What would you point to as your own personal achievement in Sylvan Coven?
I think there is no direct one achievement. Hmm, no, well actually of course there is, I have learned a lot in technical terms thanks to this work. But similar achievements appear with every recorded album. Each new work is a new challenge, this is a new step, and this is a new level.
Gloosh – Vjkhr
It seems that Krasnoyarsk represents most authentic black metal stuff nowadays — there are few names which are well-known in Russia and abroad. How do you see this phenomenon from the inside? Is it a matter of local climate or surrounding?
Maybe that is pure coincidence. There are many other cities and regions that are very favorable for this kind of creative expression. It just so happens that we (Krasnoyarsk) have some talents. But let’s be real – other regions also have quite a few such names. Therefore, I do not single out Krasnoyarsk as a separate entity and also do not try to be a local musician, to tie my own albums to the very local geographic scene.
Can you name these local talents? And may you name other Russian black metal bands which may interest those who don’t know much about the Russian scene?
First of all, of course, I will mention the guys from Grima and Ultar as Krasnoyarsk guys. They really did a lot for themselves and for our Krasnoyarsk scene. If we talk about Russia, I will prick the Ural guys from Elderwind and Vspolokh (Всполох). Of course, these are also the projects of Andrey Novozhilov – Olhava and Trna – and, in general, the whole St. Petersburg team in the post-black metal sphere. This is a powerful layer of projects by Sadist and the Stavrapol Necrodivision. There are amazing avant-garde artists from VTTA, Zatemno (Затемно) and Cage Of Creation. And others – others, I am afraid to list everyone here, because I can undeservedly forget someone, and our readers will radically disagree with some names. So we’d better finish here.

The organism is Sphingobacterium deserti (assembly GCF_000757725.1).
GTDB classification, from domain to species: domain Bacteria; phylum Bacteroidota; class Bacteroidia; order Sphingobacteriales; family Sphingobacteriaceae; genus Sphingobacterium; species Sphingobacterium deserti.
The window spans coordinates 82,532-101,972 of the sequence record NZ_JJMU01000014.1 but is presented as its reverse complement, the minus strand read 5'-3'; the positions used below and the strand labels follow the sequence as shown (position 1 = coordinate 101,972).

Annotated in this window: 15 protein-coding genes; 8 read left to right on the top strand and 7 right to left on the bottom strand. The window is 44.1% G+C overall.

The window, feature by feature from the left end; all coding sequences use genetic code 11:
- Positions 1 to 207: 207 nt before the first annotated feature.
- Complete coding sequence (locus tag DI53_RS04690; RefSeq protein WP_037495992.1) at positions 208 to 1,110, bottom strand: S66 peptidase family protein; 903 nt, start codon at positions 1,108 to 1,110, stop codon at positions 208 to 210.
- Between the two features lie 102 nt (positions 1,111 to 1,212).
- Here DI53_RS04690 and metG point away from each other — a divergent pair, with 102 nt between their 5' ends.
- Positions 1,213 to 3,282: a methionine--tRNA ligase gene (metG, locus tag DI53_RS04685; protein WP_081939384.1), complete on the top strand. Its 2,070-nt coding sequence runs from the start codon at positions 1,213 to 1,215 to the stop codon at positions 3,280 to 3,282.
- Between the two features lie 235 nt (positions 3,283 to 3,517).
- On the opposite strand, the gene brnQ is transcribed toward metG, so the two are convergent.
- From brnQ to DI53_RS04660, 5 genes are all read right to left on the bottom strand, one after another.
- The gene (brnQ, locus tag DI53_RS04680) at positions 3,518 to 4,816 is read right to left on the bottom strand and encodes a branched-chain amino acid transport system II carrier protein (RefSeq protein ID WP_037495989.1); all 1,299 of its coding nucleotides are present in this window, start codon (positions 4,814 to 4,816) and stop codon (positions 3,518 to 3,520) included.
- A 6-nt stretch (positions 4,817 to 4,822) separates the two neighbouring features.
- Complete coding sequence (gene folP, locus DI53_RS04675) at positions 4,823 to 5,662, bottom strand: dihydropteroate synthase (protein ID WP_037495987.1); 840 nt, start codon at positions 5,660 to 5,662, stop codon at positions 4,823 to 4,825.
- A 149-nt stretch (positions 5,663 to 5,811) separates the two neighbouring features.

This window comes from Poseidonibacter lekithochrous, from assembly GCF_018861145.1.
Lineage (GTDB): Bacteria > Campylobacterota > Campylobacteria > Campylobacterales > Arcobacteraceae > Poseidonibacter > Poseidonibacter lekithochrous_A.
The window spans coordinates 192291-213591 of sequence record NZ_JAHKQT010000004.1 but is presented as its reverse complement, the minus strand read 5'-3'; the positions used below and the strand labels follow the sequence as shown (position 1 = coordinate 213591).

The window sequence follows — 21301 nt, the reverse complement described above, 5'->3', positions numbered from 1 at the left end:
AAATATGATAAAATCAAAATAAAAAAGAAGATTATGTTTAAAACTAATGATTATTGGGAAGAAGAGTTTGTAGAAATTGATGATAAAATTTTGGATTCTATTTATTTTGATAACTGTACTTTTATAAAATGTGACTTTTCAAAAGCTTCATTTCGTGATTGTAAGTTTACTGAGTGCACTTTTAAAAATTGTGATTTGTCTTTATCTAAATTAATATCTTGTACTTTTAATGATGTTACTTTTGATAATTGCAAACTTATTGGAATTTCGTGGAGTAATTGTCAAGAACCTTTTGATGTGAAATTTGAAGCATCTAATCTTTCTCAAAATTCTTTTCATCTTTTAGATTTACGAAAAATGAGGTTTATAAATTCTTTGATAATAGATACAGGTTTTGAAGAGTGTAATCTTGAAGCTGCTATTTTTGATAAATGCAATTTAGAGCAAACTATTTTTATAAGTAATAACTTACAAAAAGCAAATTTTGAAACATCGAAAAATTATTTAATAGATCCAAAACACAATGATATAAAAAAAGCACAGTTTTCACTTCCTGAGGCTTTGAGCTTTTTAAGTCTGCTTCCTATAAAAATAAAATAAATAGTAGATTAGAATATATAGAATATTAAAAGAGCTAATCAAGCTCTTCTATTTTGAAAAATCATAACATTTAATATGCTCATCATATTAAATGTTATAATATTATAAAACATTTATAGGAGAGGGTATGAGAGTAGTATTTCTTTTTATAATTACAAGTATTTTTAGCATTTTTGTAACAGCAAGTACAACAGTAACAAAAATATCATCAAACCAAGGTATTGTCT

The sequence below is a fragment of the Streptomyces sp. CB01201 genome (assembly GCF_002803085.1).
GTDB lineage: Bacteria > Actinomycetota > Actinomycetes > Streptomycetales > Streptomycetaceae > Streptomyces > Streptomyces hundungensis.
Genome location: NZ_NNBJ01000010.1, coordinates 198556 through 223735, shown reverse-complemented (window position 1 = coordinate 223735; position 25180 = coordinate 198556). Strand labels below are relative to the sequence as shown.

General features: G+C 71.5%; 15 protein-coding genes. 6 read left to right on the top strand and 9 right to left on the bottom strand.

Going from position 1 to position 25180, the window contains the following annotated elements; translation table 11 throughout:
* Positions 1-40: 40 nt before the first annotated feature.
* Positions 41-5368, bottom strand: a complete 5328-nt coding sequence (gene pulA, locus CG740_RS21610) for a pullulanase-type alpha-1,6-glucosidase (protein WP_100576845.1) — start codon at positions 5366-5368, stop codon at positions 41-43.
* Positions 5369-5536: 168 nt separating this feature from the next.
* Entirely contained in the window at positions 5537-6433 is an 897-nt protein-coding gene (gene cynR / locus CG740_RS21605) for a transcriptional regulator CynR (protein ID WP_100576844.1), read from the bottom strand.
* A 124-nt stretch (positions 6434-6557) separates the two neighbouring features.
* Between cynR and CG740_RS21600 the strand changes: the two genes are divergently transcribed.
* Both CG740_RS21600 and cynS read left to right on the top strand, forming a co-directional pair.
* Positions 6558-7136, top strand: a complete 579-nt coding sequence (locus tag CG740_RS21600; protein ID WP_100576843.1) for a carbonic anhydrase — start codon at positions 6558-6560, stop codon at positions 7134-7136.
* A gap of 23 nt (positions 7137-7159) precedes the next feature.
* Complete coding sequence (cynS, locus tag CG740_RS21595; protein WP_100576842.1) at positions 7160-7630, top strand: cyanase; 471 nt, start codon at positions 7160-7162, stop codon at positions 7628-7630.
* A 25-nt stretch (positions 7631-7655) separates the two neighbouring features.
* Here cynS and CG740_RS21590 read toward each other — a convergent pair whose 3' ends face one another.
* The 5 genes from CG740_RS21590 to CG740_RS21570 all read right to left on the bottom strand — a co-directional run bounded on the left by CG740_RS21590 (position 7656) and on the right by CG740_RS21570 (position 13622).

Can you tell there’s a black metal scene in your region? Do bands support each other or do you have your own BM elite or BM hermits?
No, I would not say that we have some kind of particular Siberian scene. We have bands that are moving almost all over the world, commercially self-motivated. And we have insider-bands that prefer to hang out within their own circles, and these circles are by no means always musical. And it seems to me that neither one nor the other needs this “particular black metal scene”.
Thanks for the interview Georgy! God speed on you and your projects! Would you like to offer a few more words for our readers?
Thank you very much for the very interesting and non-standard questions!
And I will say to the readers the same I have always said before – honor and fear nature, respect your cultures and the cultures of other people, be honest with everyone and with yourself, and let the Sun and the Moon always shine around your auras.
Very cool to read. Thanks for doing the interview.
On the first picture he looks like Michael Wincott in movie The Crow.:)